I used a Thermocouple Amplifier MAX31855 breakout board and a Type-K Glass Braid Thermocouple from Adafruit.
Took a code sample from my Pi class for using the SPI protocol in Python. I combined that with an Arduino Sketch from Adafruit for the MAX31855 and surprisingly I got results the first time. Graphing the results against known temperatures (from my temperature sensing multi-meter) I programmed in software adjustments — not completely accurate, but close enough for now, within a couple of degrees.
Here is the Python program running on the Pi.
It takes a temperature reading every 2 seconds. The first column is the raw output from the MAX31855. The second column has been put through a software converter to give me Celcius. The last column is in Fahrenheit.
Here is the whole setup on a breadboard.
The Pi on the left. Breadboard on right with the MAX31855 in the middle of the board. The orange-yellow wire is the thermistor itself. Also notice a Pi Plate (blue) in the upper left. This will hold the project when it comes to soldering time. In the middle (blue on red) is a relay. This will be used to control the heater on the print bed.
Also have recently picked up 36 .22 ohm 5w resistors from U-Do-It Electronics. I will cement them on a replacement print tray made of aluminum in a combination of series and parallel. Power them with a power supply from a cast-off computer I got from a buddy.
One piece to that Pi case I tried to print was posted to thingiverse upside down. I let it print for a while to see what I’d get.
Here it is.
I realize things on thingiverse are free and they’re worth what you pay for. I also realize someone went to a lot of trouble designing this object and putting into the public domain with no thought of profit. But come on! The sloppiness, the waste of my time, the waste of my filament, dude whoever you are … nah, I’d better not say it.
I’ll just say, “thanks, nice try, add some quality control when you release something to the world next time.”
Playing with the printer. I downloaded a case for my Raspberry Pi from thingiverse and tried to print it.
The first piece printed wonderfully. Then when I loaded the 2nd piece into Pronterface, the printer would not take the command to “home”, that is go to x,y,z coordinates of (0,0,0). The z-axis, that is, the print bed, would not rise. Couldn’t get it to rise no matter how many times I turned the printer off and on, quit and restarted Pronterface, even restarting the Mac.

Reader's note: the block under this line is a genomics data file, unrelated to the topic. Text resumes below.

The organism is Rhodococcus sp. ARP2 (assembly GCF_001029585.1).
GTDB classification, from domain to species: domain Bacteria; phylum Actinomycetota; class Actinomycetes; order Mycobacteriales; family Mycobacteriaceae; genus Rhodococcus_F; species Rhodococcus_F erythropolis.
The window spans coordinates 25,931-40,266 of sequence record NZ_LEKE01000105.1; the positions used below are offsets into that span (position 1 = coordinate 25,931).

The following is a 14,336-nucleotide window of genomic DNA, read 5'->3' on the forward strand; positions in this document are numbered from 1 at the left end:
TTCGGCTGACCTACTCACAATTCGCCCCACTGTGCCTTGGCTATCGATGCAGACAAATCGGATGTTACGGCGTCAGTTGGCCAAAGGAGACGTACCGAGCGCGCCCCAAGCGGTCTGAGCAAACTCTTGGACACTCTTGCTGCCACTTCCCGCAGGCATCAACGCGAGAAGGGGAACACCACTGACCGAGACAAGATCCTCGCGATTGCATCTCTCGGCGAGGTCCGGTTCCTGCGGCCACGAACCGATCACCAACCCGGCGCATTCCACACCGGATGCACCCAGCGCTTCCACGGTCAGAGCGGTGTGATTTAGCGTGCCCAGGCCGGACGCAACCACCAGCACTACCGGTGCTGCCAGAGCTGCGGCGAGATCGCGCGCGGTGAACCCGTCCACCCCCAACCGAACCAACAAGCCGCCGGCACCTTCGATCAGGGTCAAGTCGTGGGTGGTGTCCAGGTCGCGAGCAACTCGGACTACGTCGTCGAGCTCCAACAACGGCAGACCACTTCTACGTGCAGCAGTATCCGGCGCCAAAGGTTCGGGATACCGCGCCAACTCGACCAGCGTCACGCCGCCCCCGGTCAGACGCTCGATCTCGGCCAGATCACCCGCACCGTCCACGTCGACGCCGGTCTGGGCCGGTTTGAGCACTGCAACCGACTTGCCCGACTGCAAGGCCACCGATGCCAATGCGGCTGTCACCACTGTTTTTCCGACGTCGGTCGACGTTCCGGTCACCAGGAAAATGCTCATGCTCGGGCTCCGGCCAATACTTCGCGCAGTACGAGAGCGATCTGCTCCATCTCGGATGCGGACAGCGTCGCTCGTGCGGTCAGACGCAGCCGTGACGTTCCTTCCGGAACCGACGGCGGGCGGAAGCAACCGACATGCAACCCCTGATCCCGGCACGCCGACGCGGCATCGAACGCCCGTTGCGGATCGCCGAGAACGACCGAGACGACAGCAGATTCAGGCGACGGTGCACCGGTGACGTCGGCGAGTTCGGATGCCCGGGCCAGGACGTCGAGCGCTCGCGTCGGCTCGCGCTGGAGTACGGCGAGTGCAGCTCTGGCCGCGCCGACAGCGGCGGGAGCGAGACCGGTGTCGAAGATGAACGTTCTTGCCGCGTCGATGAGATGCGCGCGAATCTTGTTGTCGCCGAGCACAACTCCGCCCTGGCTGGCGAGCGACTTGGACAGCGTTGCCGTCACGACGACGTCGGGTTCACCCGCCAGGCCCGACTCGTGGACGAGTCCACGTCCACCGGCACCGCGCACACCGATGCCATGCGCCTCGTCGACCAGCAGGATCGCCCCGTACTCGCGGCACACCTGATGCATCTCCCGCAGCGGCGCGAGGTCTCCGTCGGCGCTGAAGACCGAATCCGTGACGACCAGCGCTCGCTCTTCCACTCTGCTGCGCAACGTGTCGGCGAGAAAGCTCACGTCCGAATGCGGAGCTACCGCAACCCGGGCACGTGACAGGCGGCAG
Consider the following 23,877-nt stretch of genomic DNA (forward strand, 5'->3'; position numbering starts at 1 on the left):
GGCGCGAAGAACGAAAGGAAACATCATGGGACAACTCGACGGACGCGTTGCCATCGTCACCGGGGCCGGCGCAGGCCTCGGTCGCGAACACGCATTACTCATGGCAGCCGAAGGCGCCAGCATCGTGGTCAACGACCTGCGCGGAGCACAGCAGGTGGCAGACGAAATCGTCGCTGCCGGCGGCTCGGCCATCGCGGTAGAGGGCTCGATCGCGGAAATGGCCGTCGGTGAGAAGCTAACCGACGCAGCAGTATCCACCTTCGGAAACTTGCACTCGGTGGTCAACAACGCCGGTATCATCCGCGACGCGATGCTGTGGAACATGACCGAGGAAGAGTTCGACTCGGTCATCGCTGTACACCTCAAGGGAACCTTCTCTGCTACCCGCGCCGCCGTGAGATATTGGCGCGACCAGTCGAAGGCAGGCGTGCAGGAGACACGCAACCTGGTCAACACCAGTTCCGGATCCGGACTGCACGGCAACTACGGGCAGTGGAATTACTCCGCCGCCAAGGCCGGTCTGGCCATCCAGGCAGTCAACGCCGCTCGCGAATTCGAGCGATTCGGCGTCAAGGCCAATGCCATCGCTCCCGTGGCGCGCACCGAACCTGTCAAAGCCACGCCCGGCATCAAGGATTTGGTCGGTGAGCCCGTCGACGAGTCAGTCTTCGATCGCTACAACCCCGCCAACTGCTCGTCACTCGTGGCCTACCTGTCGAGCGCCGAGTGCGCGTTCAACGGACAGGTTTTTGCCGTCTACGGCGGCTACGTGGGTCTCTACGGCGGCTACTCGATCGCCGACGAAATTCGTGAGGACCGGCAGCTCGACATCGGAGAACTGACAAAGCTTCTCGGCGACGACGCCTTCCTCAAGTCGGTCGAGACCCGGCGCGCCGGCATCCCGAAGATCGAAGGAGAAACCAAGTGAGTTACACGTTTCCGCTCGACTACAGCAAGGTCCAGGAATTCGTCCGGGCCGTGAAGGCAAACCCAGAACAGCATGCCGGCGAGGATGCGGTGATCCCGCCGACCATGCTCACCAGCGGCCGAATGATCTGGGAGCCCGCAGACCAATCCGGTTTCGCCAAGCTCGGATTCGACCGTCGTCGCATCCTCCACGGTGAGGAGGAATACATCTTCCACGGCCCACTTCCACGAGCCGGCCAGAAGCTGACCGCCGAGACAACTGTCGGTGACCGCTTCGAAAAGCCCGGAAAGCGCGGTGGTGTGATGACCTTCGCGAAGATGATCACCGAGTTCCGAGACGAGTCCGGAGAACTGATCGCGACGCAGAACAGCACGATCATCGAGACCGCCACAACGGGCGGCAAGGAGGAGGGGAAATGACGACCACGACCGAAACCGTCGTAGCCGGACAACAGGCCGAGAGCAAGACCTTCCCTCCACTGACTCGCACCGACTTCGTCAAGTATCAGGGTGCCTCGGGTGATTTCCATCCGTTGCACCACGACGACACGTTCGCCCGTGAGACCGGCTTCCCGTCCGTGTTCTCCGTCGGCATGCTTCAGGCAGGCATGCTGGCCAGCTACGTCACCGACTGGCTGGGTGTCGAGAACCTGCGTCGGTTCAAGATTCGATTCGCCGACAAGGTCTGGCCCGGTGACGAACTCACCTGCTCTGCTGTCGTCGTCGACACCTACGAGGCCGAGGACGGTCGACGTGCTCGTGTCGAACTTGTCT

The next evening, I tried the steps again, just to document what’s going on. For some reason the print bed rose to zero immediately.
Here’s a video of the 2nd piece (actually 3 pieces) in one print.
Notice the bunched up plastic at the beginning. I thought I could recover from that, somehow. Skip to 1:30 to see things really get ugly.
Here’s another attempt …
Forward to 1:20 to cut to the chase.
Just look at that buildup smeared on the printbed!
Oh, how did I solve the problem of the print bed not rising. I’m not sure how, but as soon as each build finished I clicked “home” on Pronterface that seemed to do it. Not sure what would happen if I don’t “home” it right away.
The printer arrived nicely packaged. Included in the box was the printer, some tools (3 hex wrenches, a 7mm wrench, and a plastic screwdriver), stickers, and two sheets of paper. These two sheets are the entirety of the documentation. They basically tell me what the tools are for and where to download software for the printer tool chain.
No user manual of any kind.
The printer is a single-head extractor model. I was expecting a dual-head printer. That’s what was on their web page when I did my selection research. I even wrote asking about that. When I checked, Type A Machine’s website has nary a word about the dual-head extractor other than it will be re-released some time in the future. I looked for my posts asking about the Series 1’s dual-head capabilities. The posts were deleted. Fortunately I still have the emails notifying me of a response to my question, clicking through, I got a 404 page from the Type A site.
The lack of the dual-head is the one thing that pisses me off about the printer.
It’s Saturday morning of a long holiday weekend. I’ll be contacting them Tuesday morning for answers.
I’m just setting off on my adventure in 3D printing.
I’m clumsy, don’t know electronics, don’t know hardware. But, there’s plenty of information out there. The entries below chronicle what I’ve learned as I’m learning about the 3D printer world.
Feel free to post a comment.
If you have questions, I’ll try to help. But please be able to intelligently articulate your problem in technical terms. List what you’ve tried to solve your problem. List what documentation you read to gain understanding of your problem. Include what the manufacturer suggests you do to resolve your problem.
If you’ve done all that, be forewarned, you already know more about your problem than I.
Again, haven’t had a chance to play with the multiMeter. It’s the first one I ever had. It’s about time, too. Far as the printer filaments, 1 kg (2.2 lbs) spools are a lot smaller than I imagined. Hmm. 2 PLA and 2 ABS. Clear and white of each. Clear will be for the Pi case, first project.